A common theme throughout election law jurisprudence is the idea of legitimacy. As one scholar put it, "election law jurisprudence is preoccupied with appearances." (1) Whether one refers to it as legitimacy or appearances, the idea is the same: because elections undergird a functioning democracy, (2) people must have trust and confidence in those elections and their results. (3) Electoral legitimacy, while always important, is at the center of many important debates unfolding right now. James Clapper, the former director of national intelligence, has reported that intelligence agencies' assessment of Russian interference in the 2016 election "cast doubt on the legitimacy" of President Donald Trump's victory. (4) President Trump added an asterisk of his own to the 2016 election results when he claimed that he lost the popular vote because millions of undocumented immigrants voted against him. (5) In addition to the concerns about the 2016 election, the Supreme Court's campaign finance decision in Citizens United v. FEC (6) has resulted in worries about political corruption; one New York Times headline read "American Democracy Is Drowning in Money." (7) As with any important political debate, legitimacy and its appearance also matter in the Supreme Court. For example, in the oral argument in Gill v. Whitford (8) this Term, Chief Justice Roberts explicitly questioned whether hearing political gerrymandering claims would hurt the legitimacy of the Supreme Court. (9) In the Court's oral argument for Minnesota Voters Alliance v. Mansky, (10) also this Term, one of the advocates explicitly argued that speech restrictions in polling places could be justified in order to avoid a "perception problem." (11) Although there are many contexts in which legitimacy rears its head in election law, (12) this Note focuses on two: voter ID laws and campaign finance.
Using Crawford v. Marion County Election Board (13) and Buckley v. Valeo (14) as case studies, this Note will explore the Supreme Court's willingness to accept legitimacy as a government interest in voter ID and campaign finance regimes, respectively. Part I compares legitimacy justifications with public perception justifications in other constitutional contexts, concluding that the Supreme Court's embrace of these justifications in election law is in tension with its rejection of them in other First and Fourteenth Amendment contexts. Part II suggests that treating election law differently from other areas of constitutional law is not easily justified and warrants further discussion. Part III shows that the Court's consideration of legitimacy interests can lead to a lower standard of review, often resembling rational basis. Part IV argues that legitimacy justifications counter-intuitively give partisan actors ex ante incentives to damage electoral legitimacy. Part V contends that legitimacy justifications create a dangerous slippery slope for future election law cases. Part VI concludes that the Supreme Court should take a harder look at allowing public perceptions as a state interest in election law jurisprudence.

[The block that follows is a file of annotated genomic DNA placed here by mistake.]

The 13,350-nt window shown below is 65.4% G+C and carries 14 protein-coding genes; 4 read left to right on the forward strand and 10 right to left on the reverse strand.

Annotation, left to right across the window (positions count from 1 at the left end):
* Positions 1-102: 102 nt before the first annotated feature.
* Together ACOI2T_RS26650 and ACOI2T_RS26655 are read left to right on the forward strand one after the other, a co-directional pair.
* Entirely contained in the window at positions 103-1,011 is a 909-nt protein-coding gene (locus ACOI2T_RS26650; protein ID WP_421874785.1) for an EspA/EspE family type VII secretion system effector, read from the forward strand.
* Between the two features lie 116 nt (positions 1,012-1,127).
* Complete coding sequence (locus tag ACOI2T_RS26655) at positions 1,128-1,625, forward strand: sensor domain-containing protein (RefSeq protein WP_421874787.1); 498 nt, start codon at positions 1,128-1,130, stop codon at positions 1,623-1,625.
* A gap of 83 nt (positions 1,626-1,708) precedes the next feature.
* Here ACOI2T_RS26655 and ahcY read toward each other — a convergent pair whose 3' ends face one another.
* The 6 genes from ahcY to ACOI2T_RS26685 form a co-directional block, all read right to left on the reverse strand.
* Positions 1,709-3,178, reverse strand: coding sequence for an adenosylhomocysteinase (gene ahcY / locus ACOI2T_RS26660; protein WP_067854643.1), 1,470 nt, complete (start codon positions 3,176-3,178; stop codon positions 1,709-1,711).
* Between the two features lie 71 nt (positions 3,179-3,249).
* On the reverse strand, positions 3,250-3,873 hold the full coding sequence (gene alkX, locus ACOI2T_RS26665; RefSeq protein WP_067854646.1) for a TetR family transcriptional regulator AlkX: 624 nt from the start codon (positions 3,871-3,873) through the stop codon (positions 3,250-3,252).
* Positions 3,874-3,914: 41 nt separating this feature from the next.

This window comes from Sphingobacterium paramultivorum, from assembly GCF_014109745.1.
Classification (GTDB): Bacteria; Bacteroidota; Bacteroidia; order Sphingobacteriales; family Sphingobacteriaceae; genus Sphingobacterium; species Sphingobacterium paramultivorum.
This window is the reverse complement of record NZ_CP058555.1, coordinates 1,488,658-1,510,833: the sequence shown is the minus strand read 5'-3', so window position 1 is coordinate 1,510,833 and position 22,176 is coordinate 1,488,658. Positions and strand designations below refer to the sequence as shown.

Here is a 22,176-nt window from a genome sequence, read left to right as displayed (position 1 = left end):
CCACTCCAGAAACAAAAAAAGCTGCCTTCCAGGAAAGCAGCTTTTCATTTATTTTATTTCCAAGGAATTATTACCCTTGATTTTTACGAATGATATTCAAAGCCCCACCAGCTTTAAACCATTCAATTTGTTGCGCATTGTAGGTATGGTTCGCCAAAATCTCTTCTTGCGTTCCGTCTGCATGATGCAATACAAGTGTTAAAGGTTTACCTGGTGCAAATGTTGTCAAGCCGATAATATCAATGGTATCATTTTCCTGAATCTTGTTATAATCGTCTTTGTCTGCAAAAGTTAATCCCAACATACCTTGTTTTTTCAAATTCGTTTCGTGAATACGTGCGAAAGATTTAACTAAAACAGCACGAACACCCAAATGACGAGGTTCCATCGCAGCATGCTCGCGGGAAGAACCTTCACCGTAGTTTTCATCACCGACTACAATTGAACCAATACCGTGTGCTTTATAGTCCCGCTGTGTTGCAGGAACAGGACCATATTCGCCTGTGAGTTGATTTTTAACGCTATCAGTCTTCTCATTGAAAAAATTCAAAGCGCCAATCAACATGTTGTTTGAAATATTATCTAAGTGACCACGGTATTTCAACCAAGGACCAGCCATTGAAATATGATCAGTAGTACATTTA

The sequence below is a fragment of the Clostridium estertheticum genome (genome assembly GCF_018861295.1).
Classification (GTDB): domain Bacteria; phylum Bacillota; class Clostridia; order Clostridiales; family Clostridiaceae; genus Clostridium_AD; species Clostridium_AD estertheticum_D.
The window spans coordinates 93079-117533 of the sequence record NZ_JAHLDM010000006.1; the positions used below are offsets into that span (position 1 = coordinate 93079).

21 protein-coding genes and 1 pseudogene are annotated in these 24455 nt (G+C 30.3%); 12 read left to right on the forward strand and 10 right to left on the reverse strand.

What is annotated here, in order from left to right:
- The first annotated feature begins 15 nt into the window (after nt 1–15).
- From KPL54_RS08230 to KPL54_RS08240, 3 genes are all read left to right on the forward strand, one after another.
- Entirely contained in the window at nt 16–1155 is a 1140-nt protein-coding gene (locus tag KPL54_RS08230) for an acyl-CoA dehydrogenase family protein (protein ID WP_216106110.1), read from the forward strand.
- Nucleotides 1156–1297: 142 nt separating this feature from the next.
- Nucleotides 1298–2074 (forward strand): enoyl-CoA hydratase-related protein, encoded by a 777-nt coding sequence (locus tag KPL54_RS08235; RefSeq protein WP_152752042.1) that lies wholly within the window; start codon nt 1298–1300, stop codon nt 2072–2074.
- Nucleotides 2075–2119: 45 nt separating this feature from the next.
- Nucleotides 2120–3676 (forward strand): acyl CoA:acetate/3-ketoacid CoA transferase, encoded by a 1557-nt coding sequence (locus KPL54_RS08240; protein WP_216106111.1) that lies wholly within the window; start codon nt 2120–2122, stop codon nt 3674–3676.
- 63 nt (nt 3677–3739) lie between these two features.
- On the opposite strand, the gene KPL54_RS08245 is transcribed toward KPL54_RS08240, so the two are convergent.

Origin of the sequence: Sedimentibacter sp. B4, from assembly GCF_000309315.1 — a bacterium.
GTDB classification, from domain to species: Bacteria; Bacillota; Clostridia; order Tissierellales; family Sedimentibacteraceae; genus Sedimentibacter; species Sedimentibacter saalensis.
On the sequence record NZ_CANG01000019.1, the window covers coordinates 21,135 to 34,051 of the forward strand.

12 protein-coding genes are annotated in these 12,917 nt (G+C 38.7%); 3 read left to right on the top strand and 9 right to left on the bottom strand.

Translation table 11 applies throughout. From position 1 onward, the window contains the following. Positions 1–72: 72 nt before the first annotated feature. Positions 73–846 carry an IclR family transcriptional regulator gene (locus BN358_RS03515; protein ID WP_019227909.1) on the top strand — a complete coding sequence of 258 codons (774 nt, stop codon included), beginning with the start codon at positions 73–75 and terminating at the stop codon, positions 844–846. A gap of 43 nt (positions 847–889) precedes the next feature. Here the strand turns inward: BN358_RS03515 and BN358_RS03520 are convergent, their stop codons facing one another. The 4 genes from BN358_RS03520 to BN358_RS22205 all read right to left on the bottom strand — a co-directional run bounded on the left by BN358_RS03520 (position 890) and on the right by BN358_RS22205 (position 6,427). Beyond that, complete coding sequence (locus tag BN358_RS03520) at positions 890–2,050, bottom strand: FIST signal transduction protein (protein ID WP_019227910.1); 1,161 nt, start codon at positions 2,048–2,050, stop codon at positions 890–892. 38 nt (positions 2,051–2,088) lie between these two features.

PUBLIC PERCEPTIONS IN FIRST AND FOURTEENTH AMENDMENT JURISPRUDENCE
The Supreme Court has generally declined to consider public perceptions as a state interest in its constitutional jurisprudence, leaving election law as an outlier in the doctrine. When evaluating Fourteenth Amendment claims, the Supreme Court generally uses three standards of review: strict scrutiny, intermediate scrutiny, and rational basis review. (15) The most exacting review is strict scrutiny, which is generally reserved for classifications based on race or national origin and laws affecting fundamental rights. (16) In order to withstand strict scrutiny, the government actor in question must prove that its actions serve a "compelling interest" and are "narrowly tailored" to that end. (17) At the other end of the spectrum is rational basis review, which applies to non-fundamental social and economic legislation and allows nearly any law to stand so long as there is a rational justification for the law, even if the justification is questionable or post-hoc. (18) In between those two extremes lies intermediate scrutiny, which has traditionally been applied to classifications based on sex or illegitimacy and requires that the classification "must be substantially related to an important governmental objective." (19)
This three-tiered standard of review framework is often relevant in election law. Because First Amendment rights are fundamental, classifications affecting political speech or campaign finance trigger a heightened form of scrutiny, sometimes on par with strict scrutiny. (20) Although there is some debate over whether voting is a fundamental right, (21) the Court nevertheless applies a heightened balancing test that weighs the "character and magnitude" of the voting burden against the state's interests and justifications, while also considering tailoring. (22) Thus far, the Court has declined to label this voting rights balancing test with one of the traditional levels of scrutiny. (23) First and Fourteenth Amendment jurisprudence analyzes constitutional rights under this framework in both the election law and nonelection law context. (24)